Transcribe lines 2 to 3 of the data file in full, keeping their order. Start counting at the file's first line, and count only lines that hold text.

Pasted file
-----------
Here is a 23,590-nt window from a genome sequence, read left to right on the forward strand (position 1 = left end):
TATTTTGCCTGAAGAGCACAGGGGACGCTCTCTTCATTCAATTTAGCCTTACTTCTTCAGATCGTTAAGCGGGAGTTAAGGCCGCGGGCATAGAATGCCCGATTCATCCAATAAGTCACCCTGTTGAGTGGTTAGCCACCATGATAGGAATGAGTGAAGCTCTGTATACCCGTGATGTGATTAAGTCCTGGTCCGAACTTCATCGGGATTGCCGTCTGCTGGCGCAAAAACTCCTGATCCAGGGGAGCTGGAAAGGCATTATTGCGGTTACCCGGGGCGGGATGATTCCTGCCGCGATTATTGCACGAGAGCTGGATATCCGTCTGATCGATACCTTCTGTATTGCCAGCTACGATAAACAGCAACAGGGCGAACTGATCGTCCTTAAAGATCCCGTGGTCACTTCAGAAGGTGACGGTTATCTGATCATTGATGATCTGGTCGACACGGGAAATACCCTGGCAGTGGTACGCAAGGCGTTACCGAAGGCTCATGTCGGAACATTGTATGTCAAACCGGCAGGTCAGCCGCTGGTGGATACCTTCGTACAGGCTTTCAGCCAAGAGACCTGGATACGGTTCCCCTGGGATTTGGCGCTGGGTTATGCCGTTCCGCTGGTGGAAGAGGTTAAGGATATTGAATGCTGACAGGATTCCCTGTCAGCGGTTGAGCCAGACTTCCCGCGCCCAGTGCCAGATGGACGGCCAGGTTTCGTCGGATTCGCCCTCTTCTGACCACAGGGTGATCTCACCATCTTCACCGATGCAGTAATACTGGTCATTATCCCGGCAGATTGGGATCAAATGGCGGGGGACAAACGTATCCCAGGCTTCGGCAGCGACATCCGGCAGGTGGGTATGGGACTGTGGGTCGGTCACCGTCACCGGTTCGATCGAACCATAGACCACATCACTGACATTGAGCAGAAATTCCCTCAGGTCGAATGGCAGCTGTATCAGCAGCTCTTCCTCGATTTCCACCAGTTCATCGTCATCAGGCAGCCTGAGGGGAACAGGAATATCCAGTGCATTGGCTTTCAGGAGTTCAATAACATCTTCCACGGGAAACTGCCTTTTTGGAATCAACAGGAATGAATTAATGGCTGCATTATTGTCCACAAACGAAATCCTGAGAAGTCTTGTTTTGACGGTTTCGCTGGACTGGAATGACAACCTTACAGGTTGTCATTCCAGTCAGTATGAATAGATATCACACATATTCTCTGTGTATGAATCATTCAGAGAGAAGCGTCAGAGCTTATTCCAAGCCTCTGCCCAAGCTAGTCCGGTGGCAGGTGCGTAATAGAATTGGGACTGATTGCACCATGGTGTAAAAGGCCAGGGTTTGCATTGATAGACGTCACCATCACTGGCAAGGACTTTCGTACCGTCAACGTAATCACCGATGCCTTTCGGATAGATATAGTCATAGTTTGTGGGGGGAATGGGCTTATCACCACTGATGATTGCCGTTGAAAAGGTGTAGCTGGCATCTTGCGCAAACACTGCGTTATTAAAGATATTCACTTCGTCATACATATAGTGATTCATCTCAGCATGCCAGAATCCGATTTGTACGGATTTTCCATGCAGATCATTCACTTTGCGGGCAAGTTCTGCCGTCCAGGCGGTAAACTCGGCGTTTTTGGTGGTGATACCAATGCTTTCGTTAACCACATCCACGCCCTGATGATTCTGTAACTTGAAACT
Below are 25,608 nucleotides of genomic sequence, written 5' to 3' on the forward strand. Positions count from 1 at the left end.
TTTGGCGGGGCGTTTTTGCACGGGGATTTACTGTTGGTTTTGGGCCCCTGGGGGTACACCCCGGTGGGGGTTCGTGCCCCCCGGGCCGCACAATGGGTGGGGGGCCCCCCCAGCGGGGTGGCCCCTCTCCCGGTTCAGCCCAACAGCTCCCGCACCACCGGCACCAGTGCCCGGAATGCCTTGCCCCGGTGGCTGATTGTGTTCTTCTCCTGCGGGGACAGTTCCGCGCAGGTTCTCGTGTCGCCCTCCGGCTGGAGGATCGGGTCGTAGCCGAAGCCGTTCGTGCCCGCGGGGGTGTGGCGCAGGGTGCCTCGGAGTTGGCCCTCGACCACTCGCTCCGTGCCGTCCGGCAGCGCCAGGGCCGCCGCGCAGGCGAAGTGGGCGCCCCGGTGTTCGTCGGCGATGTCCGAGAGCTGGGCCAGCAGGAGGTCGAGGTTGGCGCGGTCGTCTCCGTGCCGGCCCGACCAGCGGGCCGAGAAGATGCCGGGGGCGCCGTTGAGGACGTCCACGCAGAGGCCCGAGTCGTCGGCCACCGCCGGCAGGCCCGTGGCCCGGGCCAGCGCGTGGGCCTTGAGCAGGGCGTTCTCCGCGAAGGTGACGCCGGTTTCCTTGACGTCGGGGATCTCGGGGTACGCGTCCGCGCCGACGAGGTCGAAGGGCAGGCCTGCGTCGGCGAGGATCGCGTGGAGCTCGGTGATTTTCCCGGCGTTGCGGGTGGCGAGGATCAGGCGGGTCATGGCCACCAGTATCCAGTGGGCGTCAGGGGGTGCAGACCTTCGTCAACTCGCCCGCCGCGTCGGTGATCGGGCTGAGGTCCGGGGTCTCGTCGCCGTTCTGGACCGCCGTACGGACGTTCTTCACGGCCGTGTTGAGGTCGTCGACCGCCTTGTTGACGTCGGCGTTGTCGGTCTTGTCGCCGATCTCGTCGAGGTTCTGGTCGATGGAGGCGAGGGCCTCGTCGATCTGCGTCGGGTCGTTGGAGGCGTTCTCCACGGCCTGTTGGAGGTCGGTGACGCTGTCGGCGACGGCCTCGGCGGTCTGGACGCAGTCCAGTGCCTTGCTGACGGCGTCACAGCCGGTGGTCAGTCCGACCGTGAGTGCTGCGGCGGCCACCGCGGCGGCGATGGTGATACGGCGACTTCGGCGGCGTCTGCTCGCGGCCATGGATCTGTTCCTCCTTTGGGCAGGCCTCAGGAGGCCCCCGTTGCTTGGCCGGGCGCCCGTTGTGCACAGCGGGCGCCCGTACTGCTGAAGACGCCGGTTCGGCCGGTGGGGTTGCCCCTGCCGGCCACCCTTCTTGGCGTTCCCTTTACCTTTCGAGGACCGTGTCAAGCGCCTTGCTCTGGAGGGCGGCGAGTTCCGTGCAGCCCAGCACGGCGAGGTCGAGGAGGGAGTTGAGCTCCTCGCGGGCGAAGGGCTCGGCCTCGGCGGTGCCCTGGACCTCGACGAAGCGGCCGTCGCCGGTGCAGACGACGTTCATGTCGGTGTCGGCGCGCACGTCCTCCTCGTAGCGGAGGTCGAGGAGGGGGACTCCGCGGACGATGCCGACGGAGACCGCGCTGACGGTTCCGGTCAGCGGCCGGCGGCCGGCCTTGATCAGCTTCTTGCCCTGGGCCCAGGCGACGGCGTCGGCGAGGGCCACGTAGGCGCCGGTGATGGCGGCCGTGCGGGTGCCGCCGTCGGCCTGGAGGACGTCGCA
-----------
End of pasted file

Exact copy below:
TATTTTGCCTGAAGAGCACAGGGGACGCTCTCTTCATTCAATTTAGCCTTACTTCTTCAGATCGTTAAGCGGGAGTTAAGGCCGCGGGCATAGAATGCCCGATTCATCCAATAAGTCACCCTGTTGAGTGGTTAGCCACCATGATAGGAATGAGTGAAGCTCTGTATACCCGTGATGTGATTAAGTCCTGGTCCGAACTTCATCGGGATTGCCGTCTGCTGGCGCAAAAACTCCTGATCCAGGGGAGCTGGAAAGGCATTATTGCGGTTACCCGGGGCGGGATGATTCCTGCCGCGATTATTGCACGAGAGCTGGATATCCGTCTGATCGATACCTTCTGTATTGCCAGCTACGATAAACAGCAACAGGGCGAACTGATCGTCCTTAAAGATCCCGTGGTCACTTCAGAAGGTGACGGTTATCTGATCATTGATGATCTGGTCGACACGGGAAATACCCTGGCAGTGGTACGCAAGGCGTTACCGAAGGCTCATGTCGGAACATTGTATGTCAAACCGGCAGGTCAGCCGCTGGTGGATACCTTCGTACAGGCTTTCAGCCAAGAGACCTGGATACGGTTCCCCTGGGATTTGGCGCTGGGTTATGCCGTTCCGCTGGTGGAAGAGGTTAAGGATATTGAATGCTGACAGGATTCCCTGTCAGCGGTTGAGCCAGACTTCCCGCGCCCAGTGCCAGATGGACGGCCAGGTTTCGTCGGATTCGCCCTCTTCTGACCACAGGGTGATCTCACCATCTTCACCGATGCAGTAATACTGGTCATTATCCCGGCAGATTGGGATCAAATGGCGGGGGACAAACGTATCCCAGGCTTCGGCAGCGACATCCGGCAGGTGGGTATGGGACTGTGGGTCGGTCACCGTCACCGGTTCGATCGAACCATAGACCACATCACTGACATTGAGCAGAAATTCCCTCAGGTCGAATGGCAGCTGTATCAGCAGCTCTTCCTCGATTTCCACCAGTTCATCGTCATCAGGCAGCCTGAGGGGAACAGGAATATCCAGTGCATTGGCTTTCAGGAGTTCAATAACATCTTCCACGGGAAACTGCCTTTTTGGAATCAACAGGAATGAATTAATGGCTGCATTATTGTCCACAAACGAAATCCTGAGAAGTCTTGTTTTGACGGTTTCGCTGGACTGGAATGACAACCTTACAGGTTGTCATTCCAGTCAGTATGAATAGATATCACACATATTCTCTGTGTATGAATCATTCAGAGAGAAGCGTCAGAGCTTATTCCAAGCCTCTGCCCAAGCTAGTCCGGTGGCAGGTGCGTAATAGAATTGGGACTGATTGCACCATGGTGTAAAAGGCCAGGGTTTGCATTGATAGACGTCACCATCACTGGCAAGGACTTTCGTACCGTCAACGTAATCACCGATGCCTTTCGGATAGATATAGTCATAGTTTGTGGGGGGAATGGGCTTATCACCACTGATGATTGCCGTTGAAAAGGTGTAGCTGGCATCTTGCGCAAACACTGCGTTATTAAAGATATTCACTTCGTCATACATATAGTGATTCATCTCAGCATGCCAGAATCCGATTTGTACGGATTTTCCATGCAGATCATTCACTTTGCGGGCAAGTTCTGCCGTCCAGGCGGTAAACTCGGCGTTTTTGGTGGTGATACCAATGCTTTCGTTAACCACATCCACGCCCTGATGATTCTGTAACTTGAAACT
Below are 25,608 nucleotides of genomic sequence, written 5' to 3' on the forward strand. Positions count from 1 at the left end.